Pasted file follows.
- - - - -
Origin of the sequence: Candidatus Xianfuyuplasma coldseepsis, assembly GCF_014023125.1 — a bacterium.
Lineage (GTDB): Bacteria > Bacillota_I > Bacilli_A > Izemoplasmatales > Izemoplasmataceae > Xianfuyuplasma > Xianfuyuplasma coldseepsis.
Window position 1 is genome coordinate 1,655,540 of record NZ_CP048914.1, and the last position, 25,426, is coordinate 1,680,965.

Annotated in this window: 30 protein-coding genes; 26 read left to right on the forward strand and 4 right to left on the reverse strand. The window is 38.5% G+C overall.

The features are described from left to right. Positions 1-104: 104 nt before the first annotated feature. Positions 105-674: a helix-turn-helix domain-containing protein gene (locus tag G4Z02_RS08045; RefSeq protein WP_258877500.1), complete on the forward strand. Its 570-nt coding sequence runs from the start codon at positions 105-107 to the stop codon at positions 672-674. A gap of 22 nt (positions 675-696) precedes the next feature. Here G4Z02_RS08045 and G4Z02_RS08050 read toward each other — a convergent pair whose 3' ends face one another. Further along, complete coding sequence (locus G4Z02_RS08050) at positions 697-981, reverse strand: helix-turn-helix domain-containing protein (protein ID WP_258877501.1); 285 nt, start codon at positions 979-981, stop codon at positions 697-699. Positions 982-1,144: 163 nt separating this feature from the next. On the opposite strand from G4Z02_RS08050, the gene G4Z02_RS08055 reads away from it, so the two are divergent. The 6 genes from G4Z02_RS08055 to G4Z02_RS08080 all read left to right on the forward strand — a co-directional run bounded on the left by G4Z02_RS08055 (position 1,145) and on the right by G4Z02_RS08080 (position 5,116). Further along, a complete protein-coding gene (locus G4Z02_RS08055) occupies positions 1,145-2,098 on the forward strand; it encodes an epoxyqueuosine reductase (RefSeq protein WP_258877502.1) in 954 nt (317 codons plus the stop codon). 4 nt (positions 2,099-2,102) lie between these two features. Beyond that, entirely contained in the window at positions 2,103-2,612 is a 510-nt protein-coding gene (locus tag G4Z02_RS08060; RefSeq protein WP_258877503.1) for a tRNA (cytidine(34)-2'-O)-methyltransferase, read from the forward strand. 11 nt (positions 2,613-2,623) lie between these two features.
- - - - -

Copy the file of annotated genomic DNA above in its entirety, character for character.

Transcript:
Origin of the sequence: Candidatus Xianfuyuplasma coldseepsis, assembly GCF_014023125.1 — a bacterium.
Lineage (GTDB): Bacteria > Bacillota_I > Bacilli_A > Izemoplasmatales > Izemoplasmataceae > Xianfuyuplasma > Xianfuyuplasma coldseepsis.
Window position 1 is genome coordinate 1,655,540 of record NZ_CP048914.1, and the last position, 25,426, is coordinate 1,680,965.

Annotated in this window: 30 protein-coding genes; 26 read left to right on the forward strand and 4 right to left on the reverse strand. The window is 38.5% G+C overall.

The features are described from left to right. Positions 1-104: 104 nt before the first annotated feature. Positions 105-674: a helix-turn-helix domain-containing protein gene (locus tag G4Z02_RS08045; RefSeq protein WP_258877500.1), complete on the forward strand. Its 570-nt coding sequence runs from the start codon at positions 105-107 to the stop codon at positions 672-674. A gap of 22 nt (positions 675-696) precedes the next feature. Here G4Z02_RS08045 and G4Z02_RS08050 read toward each other — a convergent pair whose 3' ends face one another. Further along, complete coding sequence (locus G4Z02_RS08050) at positions 697-981, reverse strand: helix-turn-helix domain-containing protein (protein ID WP_258877501.1); 285 nt, start codon at positions 979-981, stop codon at positions 697-699. Positions 982-1,144: 163 nt separating this feature from the next. On the opposite strand from G4Z02_RS08050, the gene G4Z02_RS08055 reads away from it, so the two are divergent. The 6 genes from G4Z02_RS08055 to G4Z02_RS08080 all read left to right on the forward strand — a co-directional run bounded on the left by G4Z02_RS08055 (position 1,145) and on the right by G4Z02_RS08080 (position 5,116). Further along, a complete protein-coding gene (locus G4Z02_RS08055) occupies positions 1,145-2,098 on the forward strand; it encodes an epoxyqueuosine reductase (RefSeq protein WP_258877502.1) in 954 nt (317 codons plus the stop codon). 4 nt (positions 2,099-2,102) lie between these two features. Beyond that, entirely contained in the window at positions 2,103-2,612 is a 510-nt protein-coding gene (locus tag G4Z02_RS08060; RefSeq protein WP_258877503.1) for a tRNA (cytidine(34)-2'-O)-methyltransferase, read from the forward strand. 11 nt (positions 2,613-2,623) lie between these two features.